Unsurprisingly for April the nights are still very cold, and even during the early part of the day it is usually too cold for the seedlings to be outside without protection, so I normally put them in the mini-greenhouses. However, when conditions allow, they get to be really outside. Initially they only stay in the fresh air for a couple of hours at a time, but gradually, as they become accustomed to the conditions, they can remain longer. If you are not aware of this, the procedure of gradual acclimatisation is called "hardening-off".
The light-coloured wall of a raised bed is a useful feature here, because it provides protection from wind (only from one direction of course), and reflects sunlight onto the plants. I expect the wood also retains warmth from the sun and acts like a storage heater.
I'm also lucky that this location is directly outside the sliding doors of our Living Room, only about 5 metres from where I sit when I'm writing blogposts - and visible without me even standing up! This means that I can react very quickly if weather conditions change. It is very different to being miles away from an allotment, isn't it?
My tomato seedlings are looking particularly healthy this year, and they are all doing well.
The chillis, on the other hand are a bit of a mixed bag. For reasons I don't understand some of them are really good and strong, but others are tiny and very weak.
This one is my best chilli plant. Unfortunately I don't know what variety it is - the seed came from a self-saved pod.
Contrast that with these puny specimens:
At first I thought the problem might be to do with the potting compost I used - Levington's John Innes No.1 - but this is a high-quality specialist seed-sowing compost, which ought be the best type to use. When potting-on the chilli seedlings into 5-inch pots I have used Levington's John Innes No.2, which again is supposedly the right type of compost to use for well-established seedlings. You might say "but the chillis doing best are the ones in the No.2", but that doesn't ring true because I only moved up into the bigger pots the seedlings that already looked relatively strong.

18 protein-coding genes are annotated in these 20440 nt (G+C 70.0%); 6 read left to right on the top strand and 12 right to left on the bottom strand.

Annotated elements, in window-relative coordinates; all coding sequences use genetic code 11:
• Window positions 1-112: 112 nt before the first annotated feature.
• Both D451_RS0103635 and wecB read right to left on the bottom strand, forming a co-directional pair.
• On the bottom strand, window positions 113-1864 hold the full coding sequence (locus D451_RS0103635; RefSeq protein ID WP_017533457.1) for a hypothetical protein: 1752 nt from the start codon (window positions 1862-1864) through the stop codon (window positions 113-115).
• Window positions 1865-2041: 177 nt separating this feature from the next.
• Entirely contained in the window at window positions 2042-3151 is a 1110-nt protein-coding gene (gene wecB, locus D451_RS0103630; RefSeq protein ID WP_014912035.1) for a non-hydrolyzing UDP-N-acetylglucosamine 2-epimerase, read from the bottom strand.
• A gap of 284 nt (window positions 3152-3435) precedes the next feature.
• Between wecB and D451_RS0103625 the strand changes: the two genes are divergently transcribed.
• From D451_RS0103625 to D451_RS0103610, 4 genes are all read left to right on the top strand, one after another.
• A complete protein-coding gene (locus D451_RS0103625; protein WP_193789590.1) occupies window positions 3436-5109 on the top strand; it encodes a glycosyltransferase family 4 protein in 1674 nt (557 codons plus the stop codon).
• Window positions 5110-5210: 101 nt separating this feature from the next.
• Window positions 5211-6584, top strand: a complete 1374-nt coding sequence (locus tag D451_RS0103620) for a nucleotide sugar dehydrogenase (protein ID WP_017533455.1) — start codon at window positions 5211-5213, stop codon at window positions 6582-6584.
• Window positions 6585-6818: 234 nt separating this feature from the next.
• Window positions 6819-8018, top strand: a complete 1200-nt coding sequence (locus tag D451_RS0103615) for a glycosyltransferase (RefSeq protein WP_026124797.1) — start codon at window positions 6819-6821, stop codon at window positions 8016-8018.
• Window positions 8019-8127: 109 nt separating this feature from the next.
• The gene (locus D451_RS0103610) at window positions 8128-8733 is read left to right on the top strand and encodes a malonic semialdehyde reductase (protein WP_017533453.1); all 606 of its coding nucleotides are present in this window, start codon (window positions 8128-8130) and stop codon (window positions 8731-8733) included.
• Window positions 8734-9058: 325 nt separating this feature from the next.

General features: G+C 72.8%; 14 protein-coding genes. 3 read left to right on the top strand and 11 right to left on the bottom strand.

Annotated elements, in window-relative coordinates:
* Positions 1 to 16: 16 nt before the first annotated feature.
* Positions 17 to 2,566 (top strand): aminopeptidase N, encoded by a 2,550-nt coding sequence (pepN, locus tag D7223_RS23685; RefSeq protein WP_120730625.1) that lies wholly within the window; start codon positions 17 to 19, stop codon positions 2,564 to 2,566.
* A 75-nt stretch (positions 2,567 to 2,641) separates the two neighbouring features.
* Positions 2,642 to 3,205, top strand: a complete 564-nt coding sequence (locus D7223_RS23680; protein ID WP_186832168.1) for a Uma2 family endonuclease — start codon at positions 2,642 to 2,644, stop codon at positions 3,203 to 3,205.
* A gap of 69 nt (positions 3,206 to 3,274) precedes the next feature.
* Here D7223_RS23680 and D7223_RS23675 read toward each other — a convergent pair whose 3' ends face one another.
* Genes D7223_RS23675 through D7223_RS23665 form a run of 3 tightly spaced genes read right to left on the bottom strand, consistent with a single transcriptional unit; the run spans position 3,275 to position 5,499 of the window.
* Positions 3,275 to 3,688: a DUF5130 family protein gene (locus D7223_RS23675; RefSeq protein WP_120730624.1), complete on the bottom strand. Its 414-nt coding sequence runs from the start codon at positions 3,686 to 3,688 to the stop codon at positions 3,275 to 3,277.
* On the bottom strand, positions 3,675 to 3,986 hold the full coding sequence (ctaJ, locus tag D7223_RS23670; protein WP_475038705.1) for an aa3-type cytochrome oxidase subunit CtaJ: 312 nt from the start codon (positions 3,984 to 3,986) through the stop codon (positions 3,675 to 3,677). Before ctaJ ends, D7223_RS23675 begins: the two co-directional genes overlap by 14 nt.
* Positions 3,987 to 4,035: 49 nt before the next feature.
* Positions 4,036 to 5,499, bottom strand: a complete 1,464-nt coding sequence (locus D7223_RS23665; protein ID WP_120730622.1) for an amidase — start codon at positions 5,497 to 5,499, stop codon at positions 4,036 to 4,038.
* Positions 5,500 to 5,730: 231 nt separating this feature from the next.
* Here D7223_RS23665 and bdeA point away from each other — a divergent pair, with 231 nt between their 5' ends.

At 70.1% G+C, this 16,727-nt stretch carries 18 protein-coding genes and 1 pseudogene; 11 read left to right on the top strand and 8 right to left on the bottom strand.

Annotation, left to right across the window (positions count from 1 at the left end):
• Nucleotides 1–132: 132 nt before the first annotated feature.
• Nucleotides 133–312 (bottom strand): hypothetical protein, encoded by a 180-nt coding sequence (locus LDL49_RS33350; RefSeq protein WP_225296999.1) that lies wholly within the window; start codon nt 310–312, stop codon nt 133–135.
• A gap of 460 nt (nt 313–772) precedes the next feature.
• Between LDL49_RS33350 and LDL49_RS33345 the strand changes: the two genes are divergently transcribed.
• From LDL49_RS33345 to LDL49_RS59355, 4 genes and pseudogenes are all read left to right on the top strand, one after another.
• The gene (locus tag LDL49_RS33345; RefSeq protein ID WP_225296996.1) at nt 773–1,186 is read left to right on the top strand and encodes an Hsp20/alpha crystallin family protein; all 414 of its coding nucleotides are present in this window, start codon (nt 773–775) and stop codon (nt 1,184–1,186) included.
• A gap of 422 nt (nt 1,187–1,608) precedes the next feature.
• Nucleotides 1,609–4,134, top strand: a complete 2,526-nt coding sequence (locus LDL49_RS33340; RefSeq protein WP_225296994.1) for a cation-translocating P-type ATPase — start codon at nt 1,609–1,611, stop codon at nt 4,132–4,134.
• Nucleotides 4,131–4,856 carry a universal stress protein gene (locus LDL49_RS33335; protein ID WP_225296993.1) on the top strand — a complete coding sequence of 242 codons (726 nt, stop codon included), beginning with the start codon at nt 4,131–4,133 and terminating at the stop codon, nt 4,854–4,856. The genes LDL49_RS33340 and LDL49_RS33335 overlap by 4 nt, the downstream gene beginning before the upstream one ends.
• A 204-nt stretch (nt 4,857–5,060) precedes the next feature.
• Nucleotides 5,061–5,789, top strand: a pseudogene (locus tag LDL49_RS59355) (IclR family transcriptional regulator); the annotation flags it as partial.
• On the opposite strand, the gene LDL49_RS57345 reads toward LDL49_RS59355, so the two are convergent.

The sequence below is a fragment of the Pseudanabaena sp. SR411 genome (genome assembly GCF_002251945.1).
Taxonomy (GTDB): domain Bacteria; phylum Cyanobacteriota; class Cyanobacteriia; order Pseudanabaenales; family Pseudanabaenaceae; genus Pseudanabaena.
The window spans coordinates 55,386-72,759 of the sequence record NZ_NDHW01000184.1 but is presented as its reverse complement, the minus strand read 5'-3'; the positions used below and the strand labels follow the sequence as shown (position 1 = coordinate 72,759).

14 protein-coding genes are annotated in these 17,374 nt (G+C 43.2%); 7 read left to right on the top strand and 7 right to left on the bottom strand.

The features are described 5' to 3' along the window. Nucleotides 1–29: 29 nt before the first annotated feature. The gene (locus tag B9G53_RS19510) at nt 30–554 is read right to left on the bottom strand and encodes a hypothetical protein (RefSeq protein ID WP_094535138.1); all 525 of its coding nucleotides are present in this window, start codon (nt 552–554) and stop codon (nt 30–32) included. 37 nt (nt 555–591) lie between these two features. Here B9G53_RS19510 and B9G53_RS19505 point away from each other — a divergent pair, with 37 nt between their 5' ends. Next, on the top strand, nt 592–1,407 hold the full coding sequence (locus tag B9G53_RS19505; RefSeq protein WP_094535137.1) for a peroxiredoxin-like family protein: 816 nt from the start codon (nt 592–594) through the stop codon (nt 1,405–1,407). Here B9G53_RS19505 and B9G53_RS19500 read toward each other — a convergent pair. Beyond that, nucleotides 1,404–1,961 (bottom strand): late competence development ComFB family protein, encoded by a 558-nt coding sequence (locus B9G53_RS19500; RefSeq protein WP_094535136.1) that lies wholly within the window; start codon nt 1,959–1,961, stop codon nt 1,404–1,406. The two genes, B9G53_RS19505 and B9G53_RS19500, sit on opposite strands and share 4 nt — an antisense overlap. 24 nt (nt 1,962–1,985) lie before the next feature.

Just to emphasise the size disparity, look at these three "Fidalgo Roxa" plants:
They were all sown at the same time in exactly similar fashion, (in the blue Elmlea pots) and come from the same source. It's interesting to note the difference in leaf colour too. The one on the left, with the green leaves, was the strongest and was therefore moved up to a bigger pot (with the John Innes No.2 compost) earliest. The other two have some much darker leaves. I wonder whether the leaves of the middle one (more recently potted-on) will now turn completely green too? If they do, this will confirm that the compost has an influence.
Yesterday I potted-on the "A-team" tomatoes and chillis - in other words the ones I expect to grow to maturity, not the spares. I moved them from 3.5" to 5" pots. The size disparity in the chillis was very apparent!
Choosing which tomato plants to be my A-Team was easier than usual, because they all seemed equally good. Sometimes a few plants look much stronger or weaker than the others, but not this time. I'm not discarding the spares just yet, but I can't afford the space to put them in 5" pots, because all of this lot has to come indoors at night-time and be carted outside again in the morning!
|B-Team ones still in 3.5" pots are seen at top left|
Observant regular readers will be saying "Mark was growing three of each type of tomato, but now I only see enough pots of two of each type. Where are the others now?" Well, the answer is that I have passed them on to another member of a Fleet-based gardening group on Facebook. In return I have taken delivery of some little Jalapeno chillis, a Cucumber plant and a Courgette plant (these are seen at bottom left in the photo above).